R.I. cities, towns share in $1.94M recycling profits
MUNICIPAL OFFICIALS from across the state join Governor Chafee and Rhode Island Resource Recovery Corporation Executive Director Mike OConnell at RIRRC's fiscal year 2012 recycling profit sharing ceremony. The officials were on hand to accept their municipality's share of the year's $1.94 million recycling profit.
CORUTESY THE R.I. RESOURCE RECOVERY CORPORATION
RHODE ISLAND'S 39 municipalities were awarded a share of the $1.94 million collected for selling the state's recyclables during fiscal 2012.
JOHNSTON – On Thursday Gov. Lincoln D. Chafee joined the R.I. Resource Recovery Corporation to distribute $1.94 million in recycling profits to the state’s 39 municipalities.
The $1.94 million, which was collected by selling recyclables during fiscal year 2012, is earmarked to be reinvested in each municipality’s respective recycling program.
“It is an absolute pleasure to take part in today?s profit-sharing ceremony,” Michael OConnell, RIRRC executive director said in a statement. “In the current economic climate, where municipalities are universally tightening their belts, every little bit helps.”
“Because the recycling markets performed well during the past year, Rhode Island’s municipalities are receiving a greater return than in 2011 – and when our municipal partners benefit, we benefit,” said OConnell, adding that the RIRRC is excited to see what positive changes the communities enact with their portion of the funds.
According to the release, the RIRRC expects municipalities to use the funds to invest in different aspects of their recycling programs, including purchasing automatic “toter” recycling carts, increasing education outreach in local schools and increasing informational collateral materials to help bolster recycling activity statewide.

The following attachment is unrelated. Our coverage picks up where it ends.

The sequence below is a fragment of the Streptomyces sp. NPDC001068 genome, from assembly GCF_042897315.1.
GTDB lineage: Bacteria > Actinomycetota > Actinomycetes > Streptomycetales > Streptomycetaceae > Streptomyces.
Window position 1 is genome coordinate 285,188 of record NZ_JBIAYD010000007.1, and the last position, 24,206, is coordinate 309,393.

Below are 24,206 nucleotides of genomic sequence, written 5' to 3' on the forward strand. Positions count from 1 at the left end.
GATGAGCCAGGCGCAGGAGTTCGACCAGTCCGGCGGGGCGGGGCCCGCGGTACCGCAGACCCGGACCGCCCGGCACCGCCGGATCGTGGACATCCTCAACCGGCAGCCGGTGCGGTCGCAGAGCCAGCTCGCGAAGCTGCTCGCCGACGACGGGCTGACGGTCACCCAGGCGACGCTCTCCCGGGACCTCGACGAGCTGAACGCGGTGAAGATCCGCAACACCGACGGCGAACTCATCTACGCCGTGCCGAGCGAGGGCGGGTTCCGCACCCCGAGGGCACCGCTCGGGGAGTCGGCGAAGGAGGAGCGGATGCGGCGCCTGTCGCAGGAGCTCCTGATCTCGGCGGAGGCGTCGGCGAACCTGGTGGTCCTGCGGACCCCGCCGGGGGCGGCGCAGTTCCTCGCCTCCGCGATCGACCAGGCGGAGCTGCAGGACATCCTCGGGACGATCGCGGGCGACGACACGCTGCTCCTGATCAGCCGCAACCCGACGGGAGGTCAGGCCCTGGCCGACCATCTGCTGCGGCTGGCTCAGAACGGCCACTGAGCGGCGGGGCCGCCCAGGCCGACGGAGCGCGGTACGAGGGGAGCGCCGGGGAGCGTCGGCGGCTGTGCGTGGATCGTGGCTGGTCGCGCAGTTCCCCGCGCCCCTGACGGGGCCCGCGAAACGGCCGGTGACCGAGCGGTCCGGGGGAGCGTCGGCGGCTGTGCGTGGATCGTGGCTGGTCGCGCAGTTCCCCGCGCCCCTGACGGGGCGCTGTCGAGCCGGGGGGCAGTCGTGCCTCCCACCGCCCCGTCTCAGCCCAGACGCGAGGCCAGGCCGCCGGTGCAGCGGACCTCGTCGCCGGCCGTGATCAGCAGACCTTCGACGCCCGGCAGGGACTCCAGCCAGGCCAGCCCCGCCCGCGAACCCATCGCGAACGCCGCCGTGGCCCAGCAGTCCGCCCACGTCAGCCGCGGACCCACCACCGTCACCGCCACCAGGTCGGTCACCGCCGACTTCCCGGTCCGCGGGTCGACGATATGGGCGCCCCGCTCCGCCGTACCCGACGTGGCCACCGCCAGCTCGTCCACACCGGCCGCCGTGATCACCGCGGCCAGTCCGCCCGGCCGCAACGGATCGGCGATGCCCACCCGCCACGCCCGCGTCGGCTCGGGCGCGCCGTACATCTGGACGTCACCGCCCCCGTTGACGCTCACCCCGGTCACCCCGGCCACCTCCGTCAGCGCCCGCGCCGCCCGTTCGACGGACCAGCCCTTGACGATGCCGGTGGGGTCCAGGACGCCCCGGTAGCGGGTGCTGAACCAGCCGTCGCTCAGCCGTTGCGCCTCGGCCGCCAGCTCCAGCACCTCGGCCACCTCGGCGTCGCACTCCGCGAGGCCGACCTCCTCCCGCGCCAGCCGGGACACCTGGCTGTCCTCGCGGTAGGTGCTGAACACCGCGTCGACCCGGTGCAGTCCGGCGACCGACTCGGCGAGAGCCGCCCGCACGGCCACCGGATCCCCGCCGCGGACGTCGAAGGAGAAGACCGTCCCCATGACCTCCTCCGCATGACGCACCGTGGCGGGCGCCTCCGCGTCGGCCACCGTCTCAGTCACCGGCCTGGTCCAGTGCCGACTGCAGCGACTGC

Providence received the largest portion, 10.5 percent of the recycling profits, or $203,517. Warwick and Cranston followed up at 10.3 percent, or $200,300, and 7.8 percent, or $151,352, respectively.
“The annual profit-sharing event displays how the simple act of recycling yields a true economic benefit for the state of Rhode Island,” said the RIRCC release, which added that recycling in the Ocean State has become easier with the initiation of Recycle Together R.I., a program that lets state residents recycle plastic, glass and cardboard together.
During July 2012, the first full month of the single-stream recycling operation, the RIRCC processed 400 tons of recyclable material per day, a 7.5 percent increase from the same period in 2011.
“With Recycle Together RI, we are making it easier than ever for Rhode Islanders to recycle – and the benefit of that effort is clear. It?s represented in every dollar in the checks distributed here today,” said OConnell.
“It?s plain and simple – for every single item that lands in a recycling bin rather than the trash, we extend the life of the landfill, we help protect our local environment and, most importantly, we save money for the cities and towns of Rhode Island,” added O’Connell.